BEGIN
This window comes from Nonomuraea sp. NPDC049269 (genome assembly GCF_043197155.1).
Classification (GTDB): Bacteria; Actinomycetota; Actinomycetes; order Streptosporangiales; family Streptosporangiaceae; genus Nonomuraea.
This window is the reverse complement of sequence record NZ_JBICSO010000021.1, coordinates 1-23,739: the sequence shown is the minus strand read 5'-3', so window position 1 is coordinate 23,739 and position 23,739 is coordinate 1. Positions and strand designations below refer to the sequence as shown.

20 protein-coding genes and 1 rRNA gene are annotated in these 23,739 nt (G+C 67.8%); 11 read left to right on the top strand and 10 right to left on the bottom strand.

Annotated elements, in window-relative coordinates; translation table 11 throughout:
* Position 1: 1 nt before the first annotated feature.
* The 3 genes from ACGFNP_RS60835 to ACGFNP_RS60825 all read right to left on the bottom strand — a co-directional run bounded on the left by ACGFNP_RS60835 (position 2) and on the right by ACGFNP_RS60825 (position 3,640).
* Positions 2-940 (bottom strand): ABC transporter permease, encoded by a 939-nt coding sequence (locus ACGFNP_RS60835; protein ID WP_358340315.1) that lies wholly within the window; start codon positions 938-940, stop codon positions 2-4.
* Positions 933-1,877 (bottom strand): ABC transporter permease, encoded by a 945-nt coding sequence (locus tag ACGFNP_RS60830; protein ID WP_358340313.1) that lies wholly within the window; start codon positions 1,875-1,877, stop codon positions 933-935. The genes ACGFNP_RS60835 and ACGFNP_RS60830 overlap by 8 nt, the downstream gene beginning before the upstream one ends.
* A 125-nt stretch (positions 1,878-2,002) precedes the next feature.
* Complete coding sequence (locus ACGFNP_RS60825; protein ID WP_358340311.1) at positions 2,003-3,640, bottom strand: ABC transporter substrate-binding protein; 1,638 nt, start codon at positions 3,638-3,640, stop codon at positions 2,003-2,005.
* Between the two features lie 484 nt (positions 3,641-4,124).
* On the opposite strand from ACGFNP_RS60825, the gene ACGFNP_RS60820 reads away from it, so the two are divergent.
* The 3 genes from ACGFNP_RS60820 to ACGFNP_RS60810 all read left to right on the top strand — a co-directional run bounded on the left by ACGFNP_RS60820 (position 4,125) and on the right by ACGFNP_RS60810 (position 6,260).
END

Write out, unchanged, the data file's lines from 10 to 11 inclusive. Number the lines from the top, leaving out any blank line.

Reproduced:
* A 125-nt stretch (positions 1,878-2,002) precedes the next feature.
* Complete coding sequence (locus ACGFNP_RS60825; protein ID WP_358340311.1) at positions 2,003-3,640, bottom strand: ABC transporter substrate-binding protein; 1,638 nt, start codon at positions 3,638-3,640, stop codon at positions 2,003-2,005.